THE KNOWL­EDGE

How and where to tar­get the world’s largest flat­fish

Sea Angler (UK) - - SEA ANGLER | CONTENTS -

All about boat sport for hal­ibut.

AMONG the largest bony fish in the world, At­lantic hal­ibut are strong swim­mers and are able to mi­grate very long dis­tances. In re­cent years the species has be­come an in­creas­ingly pop­u­lar tar­get for sea an­glers vis­it­ing Nor­way.

Found in the tem­per­ate and Arc­tic waters of the north­ern At­lantic, from Labrador and Green­land to Ice­land, the Bar­ents Sea and as far south as the Bay of Bis­cay, it is the largest flat­fish in the world, reach­ing lengths of up to 15ft and weights of over 700lb dur­ing a life­span that can reach 50 years.

SPECIES

With the ex­cep­tion of the smaller Green­land ver­sion, hal­ibut (Hip­poglos­sus

hip­poglos­sus) are un­likely to be mis­taken for any other species.

The cur­rent Bri­tish boat-caught record stands at 234lb, with a fish caught off Dun­net Head, in Scot­land, in 1979, but fish al­most dou­ble that size have, in re­cent years, been caught in Nor­way, along with nu­mer­ous very large spec­i­mens in Ice­land.

WHERE & WHEN

To­day hal­ibut are a very rare cap­ture in the Bri­tish Isles, so much so that specif­i­cally tar­get­ing them is all but im­pos­si­ble.

A hugely pop­u­lar species with many, if not most, of the large num­ber of boat an­glers who travel each year to fish in Nor­way and Ice­land, hal­ibut can be found at depths rang­ing from 20 me­tres or less down to sev­eral hun­dreds of me­tres.

Typ­i­cally, they are found over gen­er­ally flat and seem­ingly fea­ture­less ground, and es­pe­cially sand­banks. They cer­tainly favour ar­eas sub­jected to a strong flow of tide, with nar­row gaps be­tween is­lands, cre­at­ing a fast cur­rent of­ten be­ing es­pe­cially pro­duc­tive.

There are hal­ibut in­shore through­out the year in both Nor­way and Ice­land, but dur­ing the colder win­ter months they are usu­ally found in very deep wa­ter, where the tem­per­a­ture is more stable. Dur­ing sum­mer and early au­tumn, the fish of­ten mi­grate into sur­pris­ingly shal­low wa­ter.

TACKLE

Ob­vi­ously, when look­ing to catch a fish that is com­monly caught from 20-80lb and with a less than slim like­li­hood of hook­ing spec­i­mens weigh­ing hun­dreds of pounds, you need very strong and re­li­able tackle.

A 30/50lb-class out­fit fea­tur­ing a goodqual­ity reel with a re­li­able clutch is es­sen­tial. The reel should be fully loaded with around 80lb braid, ide­ally ter­mi­nat­ing in a 20ft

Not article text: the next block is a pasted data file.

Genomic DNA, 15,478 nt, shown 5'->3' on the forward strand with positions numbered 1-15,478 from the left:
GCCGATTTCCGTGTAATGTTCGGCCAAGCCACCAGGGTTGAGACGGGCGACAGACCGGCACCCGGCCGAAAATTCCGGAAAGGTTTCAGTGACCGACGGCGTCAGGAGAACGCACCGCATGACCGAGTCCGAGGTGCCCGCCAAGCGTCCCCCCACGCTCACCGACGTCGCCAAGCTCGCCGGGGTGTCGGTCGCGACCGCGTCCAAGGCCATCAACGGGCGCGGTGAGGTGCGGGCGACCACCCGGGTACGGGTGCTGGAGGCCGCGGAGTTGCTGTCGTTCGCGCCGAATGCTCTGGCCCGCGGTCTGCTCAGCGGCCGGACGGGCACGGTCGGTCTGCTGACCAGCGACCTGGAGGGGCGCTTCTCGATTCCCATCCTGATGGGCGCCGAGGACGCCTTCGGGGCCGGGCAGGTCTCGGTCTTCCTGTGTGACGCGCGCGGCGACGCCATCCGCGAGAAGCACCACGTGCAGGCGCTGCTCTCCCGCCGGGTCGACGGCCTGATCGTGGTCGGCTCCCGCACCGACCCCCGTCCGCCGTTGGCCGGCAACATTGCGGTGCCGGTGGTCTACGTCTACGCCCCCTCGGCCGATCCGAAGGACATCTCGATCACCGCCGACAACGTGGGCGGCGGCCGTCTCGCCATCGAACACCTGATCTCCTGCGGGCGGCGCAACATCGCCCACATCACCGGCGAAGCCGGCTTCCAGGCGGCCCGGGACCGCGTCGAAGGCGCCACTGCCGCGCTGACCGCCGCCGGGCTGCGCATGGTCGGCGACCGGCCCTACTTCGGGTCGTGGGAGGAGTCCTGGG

shock­leader of high qual­ity 150-200lb mono. Hal­ibut are very strong fish and, once hooked, will make nu­mer­ous long and pow­er­ful runs, so you need to en­sure your knots are strong enough to sur­vive a sus­tained fight.

RIG

When bait fish­ing for hal­ibut, a sim­ple run­ning leger rig is ideal. Many an­glers use cir­cle hooks, which are per­fect for pre­sent­ing size­able dead­baits; it is il­le­gal to use live­baits in Nor­way. The most ef­fi­cient way to at­tach the bait to the hook is to bridle rig it.

Your rig should in­cor­po­rate a 6-8ft hook­length cut from at least 200ft monofil­a­ment be­cause hal­ibut have sharp teeth that will even­tu­ally cut through thin­ner line.

Ob­vi­ously, all links and swivels used within the rig should be of the high­est qual­ity.

Many hal­ibut are caught on lures, specif­i­cally large, weighted shads, and even float-fish­ing. My long-time favourite is the Storm Gi­ant Jig­ging Shad, but th­ese are in­creas­ingly dif­fi­cult to ob­tain.

Thank­fully, suit­able shads are avail­able from sev­eral other man­u­fac­tur­ers, but it is ab­so­lutely es­sen­tial they are rigged on se­ri­ously strong hooks.

BAIT

As men­tioned, live­bait is strictly pro­hib­ited in Nor­way, but dead or cut bait works very well. Pretty much any dead­bait will catch hal­ibut, but coal­fish, which are widely avail­able in both Nor­way and Ice­land, are my first choice. A fish about 12 inches long makes an ideal bait. Mack­erel, if ob­tain­able, are an­other great bait.

METHOD

The gen­eral method used when seek­ing hal­ibut is to fish on the drift. Drift­ing en­sures your bait or lure covers more ground, which is ef­fec­tive when try­ing to lo­cate iso­lated pock­ets of fish over large ex­panses of open ground. Un­like al­most all other species of flat­fish, hal­ibut, an ac­tive preda­tor, are found through­out the en­tire wa­ter col­umn right up to the sur­face, even in sur­pris­ingly deep wa­ter.

While mostly I would sug­gest slowly work­ing your bait or lure through­out the area clos­est to the bot­tom, you should be pre­pared to ex­pect a strike at any time.

I have caught more than one hal­ibut when re­triev­ing baits and lures at the end of a drift.

From my ex­pe­ri­ence, when a hal­ibut wants to eat, it eats. Bites gen­er­ally con­sist of a solid thump on the rod tip as the fish in­hales the bait. If you are us­ing nat­u­ral bait, be sure to give the fish a few sec­onds to fully eat the bait be­fore at­tempt­ing to set the hook, es­pe­cially if us­ing cir­cle hooks.

With lures, reel the line tight, then lift the rod firmly to set the hook, and hold on tight! ■

Very large spec­i­mens can be caught in Nor­way and Ice­land

Hal­ibut are usu­ally found in very deep wa­ter

Float tac­tics pro­duced this huge hal­ibut

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